Until two years ago, DEMO, a conference franchise owned by technology publisher IDG, ruled the roost when it came to ‘company demonstration’ conferences. It took Techcrunch’s TC50 to really ruffle some feathers before the 17-year-old conference finally had some real competition.
The core differences between the two conferences? Well DEMO charges companies for the privilege of attending (the fee is now more than $18,000), whist TC50 primarily charges its sponsors (as well as companies presenting in their ‘demo pit’). DEMO tends to have larger, well funded companies promoting their goods. TC50 is a less glitzy affair, bringing unfunded companies often with only first versions of their product available to show off their stuff.
Additionally, until now, it was only TC50 that offered a prize to the ‘winner’, an amount totalling a generous $50,000. Now organizer Matt Marshall of VentureBeat, who was recently recruited to organise the event, has announced that DEMO will be stepping up their game with a prize pool of $1 million dollars each for two top winners at DEMO. The prizes will be awarded to the best enterprise startup and the best consumer startup. The catch? The prizes come in the form of ad and marketing material.
According to the blog post on VentureBeat, Matt Marshall says:
“The campaign will include print advertisements, web banner placements, text link promotions, email newsletter promotions, and video ads. The package includes the development of creative content that is to be featured on IDG media properties – another huge value proposition to the winning companies.”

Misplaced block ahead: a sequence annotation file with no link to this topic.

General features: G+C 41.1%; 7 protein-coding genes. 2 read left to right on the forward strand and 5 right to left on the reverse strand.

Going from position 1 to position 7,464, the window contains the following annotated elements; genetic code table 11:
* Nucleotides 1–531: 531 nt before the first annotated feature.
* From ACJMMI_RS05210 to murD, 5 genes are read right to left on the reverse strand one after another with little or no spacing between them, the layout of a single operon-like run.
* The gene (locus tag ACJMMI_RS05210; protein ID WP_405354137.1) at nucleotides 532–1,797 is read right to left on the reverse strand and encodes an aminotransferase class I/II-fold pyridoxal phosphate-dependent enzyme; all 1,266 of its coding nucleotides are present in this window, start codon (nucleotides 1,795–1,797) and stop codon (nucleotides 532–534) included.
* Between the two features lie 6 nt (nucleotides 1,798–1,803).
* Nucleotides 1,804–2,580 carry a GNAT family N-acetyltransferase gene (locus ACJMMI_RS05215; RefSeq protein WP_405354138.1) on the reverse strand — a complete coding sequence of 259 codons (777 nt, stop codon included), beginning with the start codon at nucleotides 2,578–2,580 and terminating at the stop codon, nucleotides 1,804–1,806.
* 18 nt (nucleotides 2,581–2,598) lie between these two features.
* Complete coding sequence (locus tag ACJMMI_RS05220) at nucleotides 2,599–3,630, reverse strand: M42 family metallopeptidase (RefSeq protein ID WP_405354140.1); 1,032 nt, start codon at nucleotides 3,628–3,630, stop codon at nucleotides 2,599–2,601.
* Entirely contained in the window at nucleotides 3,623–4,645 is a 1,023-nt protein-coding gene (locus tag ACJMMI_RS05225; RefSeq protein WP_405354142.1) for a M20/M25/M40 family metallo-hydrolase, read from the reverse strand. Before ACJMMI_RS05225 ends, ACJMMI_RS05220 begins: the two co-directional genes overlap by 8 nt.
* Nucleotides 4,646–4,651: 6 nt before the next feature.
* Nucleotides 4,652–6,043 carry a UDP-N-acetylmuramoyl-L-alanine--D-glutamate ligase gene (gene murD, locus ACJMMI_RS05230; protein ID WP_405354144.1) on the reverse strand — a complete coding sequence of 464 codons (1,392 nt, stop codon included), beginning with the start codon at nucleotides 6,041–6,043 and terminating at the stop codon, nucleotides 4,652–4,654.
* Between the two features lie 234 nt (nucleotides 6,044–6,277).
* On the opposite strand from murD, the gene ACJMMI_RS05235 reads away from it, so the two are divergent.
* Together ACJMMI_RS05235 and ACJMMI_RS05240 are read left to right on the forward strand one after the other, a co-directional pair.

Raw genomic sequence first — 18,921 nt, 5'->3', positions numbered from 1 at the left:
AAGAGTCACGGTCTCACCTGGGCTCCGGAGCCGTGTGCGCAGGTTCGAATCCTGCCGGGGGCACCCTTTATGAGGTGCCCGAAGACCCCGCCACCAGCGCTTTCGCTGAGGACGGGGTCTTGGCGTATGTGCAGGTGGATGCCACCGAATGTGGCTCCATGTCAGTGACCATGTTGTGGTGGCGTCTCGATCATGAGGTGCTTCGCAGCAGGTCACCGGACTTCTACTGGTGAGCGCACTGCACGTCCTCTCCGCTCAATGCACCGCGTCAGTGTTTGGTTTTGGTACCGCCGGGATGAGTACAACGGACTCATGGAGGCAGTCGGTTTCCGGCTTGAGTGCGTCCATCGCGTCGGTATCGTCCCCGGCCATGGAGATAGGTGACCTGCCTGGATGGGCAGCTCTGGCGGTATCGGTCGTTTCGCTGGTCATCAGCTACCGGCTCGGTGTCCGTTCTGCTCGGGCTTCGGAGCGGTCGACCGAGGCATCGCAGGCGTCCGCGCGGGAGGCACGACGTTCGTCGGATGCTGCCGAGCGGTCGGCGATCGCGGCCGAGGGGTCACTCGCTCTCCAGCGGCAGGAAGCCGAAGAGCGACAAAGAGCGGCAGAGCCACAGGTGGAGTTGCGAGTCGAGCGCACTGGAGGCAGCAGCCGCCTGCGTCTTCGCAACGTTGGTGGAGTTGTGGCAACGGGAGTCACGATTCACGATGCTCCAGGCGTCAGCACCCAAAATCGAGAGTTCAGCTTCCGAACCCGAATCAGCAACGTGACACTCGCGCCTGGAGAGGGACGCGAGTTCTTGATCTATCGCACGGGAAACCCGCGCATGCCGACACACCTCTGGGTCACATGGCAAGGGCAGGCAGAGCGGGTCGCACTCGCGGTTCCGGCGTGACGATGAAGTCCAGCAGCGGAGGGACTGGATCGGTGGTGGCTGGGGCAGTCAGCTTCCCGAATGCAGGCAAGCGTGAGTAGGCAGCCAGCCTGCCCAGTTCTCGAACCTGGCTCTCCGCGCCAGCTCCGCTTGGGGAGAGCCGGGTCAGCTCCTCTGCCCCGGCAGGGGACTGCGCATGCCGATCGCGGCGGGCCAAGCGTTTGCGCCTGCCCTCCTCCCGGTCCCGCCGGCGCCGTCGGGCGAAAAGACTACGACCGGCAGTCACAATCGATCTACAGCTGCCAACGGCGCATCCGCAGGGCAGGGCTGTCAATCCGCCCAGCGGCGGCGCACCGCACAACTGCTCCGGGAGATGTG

While competition in any industry is always good to see, I can’t help but feel each of these conferences can (if not already) corner their respective niche – in what Center Networks editor Allen Stern calls – “startup-infomercial” conferences..
DEMO with primarily well backed/funded companies, often with established products and/or reputable founders. While TC50 can corner the market for innovative genuine startup companies who have had had little access to funding, little previous experience, but extraordinary ideas and concepts. The fact that Michael Arrington, Techcrunch’s founder, has organised TC50 to fall in the same week as DEMO seems rather pointless when both companies can have the opportunity establish themselves, their own dates AND create a foothold in their respective niches. That being said, its a very clever marketing ploy of Arrington’s to automatically get the media comparing the two…which is actually what we’ve just done here (doh!).
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